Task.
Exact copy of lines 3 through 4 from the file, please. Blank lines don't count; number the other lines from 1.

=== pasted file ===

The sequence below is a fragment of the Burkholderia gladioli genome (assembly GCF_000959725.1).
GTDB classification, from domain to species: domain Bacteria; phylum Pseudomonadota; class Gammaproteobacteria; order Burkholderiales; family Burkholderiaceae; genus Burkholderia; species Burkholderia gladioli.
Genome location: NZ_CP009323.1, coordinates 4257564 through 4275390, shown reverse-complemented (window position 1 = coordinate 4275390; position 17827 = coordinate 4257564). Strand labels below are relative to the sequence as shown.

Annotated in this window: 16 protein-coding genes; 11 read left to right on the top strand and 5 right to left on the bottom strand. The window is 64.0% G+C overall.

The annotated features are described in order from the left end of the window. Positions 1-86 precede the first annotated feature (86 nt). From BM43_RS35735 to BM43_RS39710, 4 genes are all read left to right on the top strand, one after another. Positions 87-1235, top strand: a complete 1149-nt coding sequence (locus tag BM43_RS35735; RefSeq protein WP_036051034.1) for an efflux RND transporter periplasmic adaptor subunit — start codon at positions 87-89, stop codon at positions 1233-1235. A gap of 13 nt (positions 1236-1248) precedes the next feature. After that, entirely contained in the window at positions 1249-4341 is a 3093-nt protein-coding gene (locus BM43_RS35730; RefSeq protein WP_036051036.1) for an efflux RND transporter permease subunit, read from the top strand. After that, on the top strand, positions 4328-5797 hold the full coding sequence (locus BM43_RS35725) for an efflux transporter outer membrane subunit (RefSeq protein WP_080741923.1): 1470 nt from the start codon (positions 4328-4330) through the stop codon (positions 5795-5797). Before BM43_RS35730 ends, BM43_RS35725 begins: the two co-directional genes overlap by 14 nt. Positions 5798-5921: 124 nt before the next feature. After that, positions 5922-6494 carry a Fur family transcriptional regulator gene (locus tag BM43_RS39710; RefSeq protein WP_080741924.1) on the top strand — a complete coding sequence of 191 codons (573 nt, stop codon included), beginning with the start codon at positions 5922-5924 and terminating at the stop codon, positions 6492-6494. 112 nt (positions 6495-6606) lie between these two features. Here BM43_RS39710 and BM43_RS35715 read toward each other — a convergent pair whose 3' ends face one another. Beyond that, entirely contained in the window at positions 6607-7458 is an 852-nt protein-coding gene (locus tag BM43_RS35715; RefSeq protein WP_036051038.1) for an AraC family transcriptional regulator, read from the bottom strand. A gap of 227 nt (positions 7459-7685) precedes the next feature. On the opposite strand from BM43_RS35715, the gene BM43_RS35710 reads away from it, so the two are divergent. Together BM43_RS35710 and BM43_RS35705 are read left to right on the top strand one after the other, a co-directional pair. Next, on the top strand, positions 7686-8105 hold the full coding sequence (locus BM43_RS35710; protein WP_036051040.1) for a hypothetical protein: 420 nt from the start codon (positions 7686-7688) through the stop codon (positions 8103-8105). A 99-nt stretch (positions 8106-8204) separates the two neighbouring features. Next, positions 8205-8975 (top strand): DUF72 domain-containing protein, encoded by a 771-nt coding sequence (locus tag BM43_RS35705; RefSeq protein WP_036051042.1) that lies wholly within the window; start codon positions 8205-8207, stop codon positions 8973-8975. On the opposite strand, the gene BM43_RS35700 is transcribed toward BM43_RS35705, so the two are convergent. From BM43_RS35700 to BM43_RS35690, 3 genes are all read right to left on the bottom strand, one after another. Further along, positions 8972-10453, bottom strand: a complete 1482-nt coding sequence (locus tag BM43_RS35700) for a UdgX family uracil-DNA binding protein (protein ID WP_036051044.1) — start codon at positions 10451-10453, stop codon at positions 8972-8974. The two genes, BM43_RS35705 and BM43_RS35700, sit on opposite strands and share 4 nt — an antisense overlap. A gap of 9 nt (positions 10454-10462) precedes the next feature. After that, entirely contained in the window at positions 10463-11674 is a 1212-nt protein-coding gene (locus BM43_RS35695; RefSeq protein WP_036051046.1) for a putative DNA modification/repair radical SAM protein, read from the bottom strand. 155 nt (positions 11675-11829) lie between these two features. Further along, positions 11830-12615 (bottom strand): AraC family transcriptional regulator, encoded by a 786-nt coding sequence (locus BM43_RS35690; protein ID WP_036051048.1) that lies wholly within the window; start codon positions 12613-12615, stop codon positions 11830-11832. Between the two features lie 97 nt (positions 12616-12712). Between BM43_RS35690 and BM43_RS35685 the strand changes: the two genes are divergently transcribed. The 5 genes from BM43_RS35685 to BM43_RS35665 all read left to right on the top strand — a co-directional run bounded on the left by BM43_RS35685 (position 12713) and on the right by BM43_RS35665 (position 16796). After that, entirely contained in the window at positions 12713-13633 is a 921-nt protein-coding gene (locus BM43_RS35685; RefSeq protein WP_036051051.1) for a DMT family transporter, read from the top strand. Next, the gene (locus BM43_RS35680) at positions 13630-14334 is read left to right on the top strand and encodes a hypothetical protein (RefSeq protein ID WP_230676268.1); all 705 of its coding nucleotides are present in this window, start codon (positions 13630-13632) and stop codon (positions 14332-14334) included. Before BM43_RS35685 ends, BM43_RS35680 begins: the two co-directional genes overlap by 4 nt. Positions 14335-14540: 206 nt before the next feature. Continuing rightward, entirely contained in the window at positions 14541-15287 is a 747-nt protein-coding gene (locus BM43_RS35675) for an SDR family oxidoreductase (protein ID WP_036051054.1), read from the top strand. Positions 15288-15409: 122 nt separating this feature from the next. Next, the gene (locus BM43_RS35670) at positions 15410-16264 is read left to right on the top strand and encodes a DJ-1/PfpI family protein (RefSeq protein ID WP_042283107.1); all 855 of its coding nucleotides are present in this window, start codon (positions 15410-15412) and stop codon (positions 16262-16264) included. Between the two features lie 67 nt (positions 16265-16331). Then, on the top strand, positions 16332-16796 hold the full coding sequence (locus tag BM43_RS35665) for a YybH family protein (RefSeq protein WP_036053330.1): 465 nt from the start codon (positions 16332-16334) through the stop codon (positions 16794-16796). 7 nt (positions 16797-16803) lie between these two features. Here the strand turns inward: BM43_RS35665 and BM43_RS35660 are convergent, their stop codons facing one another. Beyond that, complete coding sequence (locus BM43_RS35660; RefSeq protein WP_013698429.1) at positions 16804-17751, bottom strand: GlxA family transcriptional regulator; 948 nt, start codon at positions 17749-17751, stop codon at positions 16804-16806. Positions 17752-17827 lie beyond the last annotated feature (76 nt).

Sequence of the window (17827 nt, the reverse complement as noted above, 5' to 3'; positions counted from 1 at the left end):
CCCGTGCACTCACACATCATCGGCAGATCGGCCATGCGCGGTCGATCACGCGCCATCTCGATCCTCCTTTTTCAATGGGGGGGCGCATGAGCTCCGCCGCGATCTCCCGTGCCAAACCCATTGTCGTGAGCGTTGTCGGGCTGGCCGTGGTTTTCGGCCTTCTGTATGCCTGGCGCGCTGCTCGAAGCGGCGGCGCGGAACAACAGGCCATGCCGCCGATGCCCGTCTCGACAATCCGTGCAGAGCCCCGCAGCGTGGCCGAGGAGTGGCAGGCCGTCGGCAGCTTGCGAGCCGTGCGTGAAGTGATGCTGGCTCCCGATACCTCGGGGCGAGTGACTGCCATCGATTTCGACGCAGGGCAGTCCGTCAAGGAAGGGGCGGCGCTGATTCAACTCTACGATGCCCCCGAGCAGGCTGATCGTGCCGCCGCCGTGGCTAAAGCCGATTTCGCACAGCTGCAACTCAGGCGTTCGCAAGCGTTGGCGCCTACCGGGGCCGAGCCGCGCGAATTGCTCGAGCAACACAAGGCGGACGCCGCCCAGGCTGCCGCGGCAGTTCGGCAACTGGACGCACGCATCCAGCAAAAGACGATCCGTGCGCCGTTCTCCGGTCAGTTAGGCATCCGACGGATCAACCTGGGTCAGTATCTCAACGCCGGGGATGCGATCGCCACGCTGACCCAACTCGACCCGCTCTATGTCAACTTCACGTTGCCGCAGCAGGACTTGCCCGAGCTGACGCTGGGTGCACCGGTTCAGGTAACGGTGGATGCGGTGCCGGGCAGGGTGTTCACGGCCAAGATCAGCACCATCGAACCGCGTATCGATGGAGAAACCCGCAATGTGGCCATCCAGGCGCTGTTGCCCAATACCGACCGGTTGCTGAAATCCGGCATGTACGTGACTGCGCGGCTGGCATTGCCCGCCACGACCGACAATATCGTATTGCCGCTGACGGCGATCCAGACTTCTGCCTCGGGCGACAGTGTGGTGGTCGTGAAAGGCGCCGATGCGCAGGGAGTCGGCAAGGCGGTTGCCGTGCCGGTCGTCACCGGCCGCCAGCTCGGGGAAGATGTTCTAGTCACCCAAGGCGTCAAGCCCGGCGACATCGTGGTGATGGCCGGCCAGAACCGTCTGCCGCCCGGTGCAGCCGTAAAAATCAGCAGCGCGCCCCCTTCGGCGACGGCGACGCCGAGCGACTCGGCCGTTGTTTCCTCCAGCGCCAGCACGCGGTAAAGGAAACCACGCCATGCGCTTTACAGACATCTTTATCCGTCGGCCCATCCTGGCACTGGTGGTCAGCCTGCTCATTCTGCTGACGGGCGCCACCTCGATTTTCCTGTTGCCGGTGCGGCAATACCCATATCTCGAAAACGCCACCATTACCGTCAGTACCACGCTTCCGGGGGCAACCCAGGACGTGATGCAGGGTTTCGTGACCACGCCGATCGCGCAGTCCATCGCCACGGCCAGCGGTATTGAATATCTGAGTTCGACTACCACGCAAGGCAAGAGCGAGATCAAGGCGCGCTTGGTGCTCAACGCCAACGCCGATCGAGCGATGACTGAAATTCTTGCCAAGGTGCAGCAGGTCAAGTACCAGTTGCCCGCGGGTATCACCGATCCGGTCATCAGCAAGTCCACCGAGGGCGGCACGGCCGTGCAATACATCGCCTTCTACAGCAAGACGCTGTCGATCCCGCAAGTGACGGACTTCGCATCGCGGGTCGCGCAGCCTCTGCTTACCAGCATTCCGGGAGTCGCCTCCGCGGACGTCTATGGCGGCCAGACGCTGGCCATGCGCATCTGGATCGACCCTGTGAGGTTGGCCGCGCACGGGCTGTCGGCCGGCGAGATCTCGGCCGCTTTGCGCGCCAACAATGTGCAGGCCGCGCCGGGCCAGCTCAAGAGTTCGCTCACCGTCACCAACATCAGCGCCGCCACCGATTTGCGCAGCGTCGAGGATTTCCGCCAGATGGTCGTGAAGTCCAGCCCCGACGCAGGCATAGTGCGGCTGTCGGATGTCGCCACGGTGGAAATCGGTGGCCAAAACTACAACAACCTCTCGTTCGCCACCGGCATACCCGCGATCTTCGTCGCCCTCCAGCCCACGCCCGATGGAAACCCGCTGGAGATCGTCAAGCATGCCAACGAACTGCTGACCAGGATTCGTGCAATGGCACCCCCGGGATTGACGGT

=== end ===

Genome location: NZ_CP009323.1, coordinates 4257564 through 4275390, shown reverse-complemented (window position 1 = coordinate 4275390; position 17827 = coordinate 4257564). Strand labels below are relative to the sequence as shown.

Annotated in this window: 16 protein-coding genes; 11 read left to right on the top strand and 5 right to left on the bottom strand. The window is 64.0% G+C overall.